I dare you to watch the video linked below and not become a fan:

‘Til I Hear You Sing

My greatest earthly love is musical theater.  If I’d been blessed with an especial talent for singing, I’d do anything to have become the next Lea Salonga, the next Sierra Boggess, the next Stephanie Block or Heather Headley.  They’re my heroes. Oh gosh. Wow.  Just thinking about them makes me kind of breathless and ashamed that I’d ever even think I could be like them.  I have no such illusions. But I am planning on moving to NYC or (preferably) London to get into that scene somehow.  Anything.  I’ll be a stage hand, or a “water-girl”- I really, really don’t care. It’s the atmosphere, and the music, that I want. That I crave.  That I live for.

Les Mis is my favorite. The only thing that even nearly compares is The Phantom, and then Aida and My Fair Lady and West Side Story and Evita and Wicked and Miss Saigon are all wonderful.

And so, of all the characters in literature, music, and theater, I relate the most to Eponine. I’ve resigned myself to the background-character role in life (that’s not a pity-party, that’s my realization, and I hold to it). I don’t completely mind it- at least I can find a twin in literature, right? So Eponine’s mine. As a matter of fact, in a lot of ways, she’s not my twin, she’s me.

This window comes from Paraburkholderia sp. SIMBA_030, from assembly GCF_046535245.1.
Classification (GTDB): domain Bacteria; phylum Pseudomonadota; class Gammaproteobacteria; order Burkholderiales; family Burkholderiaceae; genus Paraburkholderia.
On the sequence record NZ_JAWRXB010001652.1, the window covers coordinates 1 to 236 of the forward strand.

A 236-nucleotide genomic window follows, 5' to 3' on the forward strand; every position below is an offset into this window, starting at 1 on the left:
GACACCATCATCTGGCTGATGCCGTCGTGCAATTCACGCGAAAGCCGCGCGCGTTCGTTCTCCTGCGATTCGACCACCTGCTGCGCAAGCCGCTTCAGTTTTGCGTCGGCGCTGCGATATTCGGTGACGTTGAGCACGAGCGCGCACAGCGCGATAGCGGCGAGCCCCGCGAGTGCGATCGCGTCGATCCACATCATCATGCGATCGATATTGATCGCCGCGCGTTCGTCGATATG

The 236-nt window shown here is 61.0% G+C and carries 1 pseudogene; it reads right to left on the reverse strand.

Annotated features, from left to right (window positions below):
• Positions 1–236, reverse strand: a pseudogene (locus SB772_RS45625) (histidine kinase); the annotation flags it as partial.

In the 25th Anniversary Concert of Les Mis, filmed and (thank God!) put on dvd for my constant viewing, Eponine was played by Samantha Barks. Who was brilliant.  A little too pretty for the role, but wonderful.  In the 2010 cast, it was Rosalind James.  A bit angry, and her voice isn’t my favorite, but gosh can she sing and does she ever have the look down.  10th Anniversary was Lea Solona.  Don’t get my started on the epic-ness of that woman.  And lastly in my list of notable Eponines, Francis Ruffelle, the original- but she isn’t really my deal.  Kinda sounds like she’s been drugged. Anyway.

Imagine my sheer delight to find that Tom Hooper – TOM HOOPER – was making a film adaptaion of the musical!!!! I was ecstatic. Hugh Jackman as Valjean? Heck yes.  I was hoping for Ramin Karimloo, (my own true love) but it’s the best second.  And Russell Crowe as Javert will probably be amazing.  Anne Hathaway as Fantine might be good, Eddie Redmayne and Amanda Seyfried as Marius and Cosette will be fantastic, I think.  Aaron Tveit being Enjolras MADE MY DAY.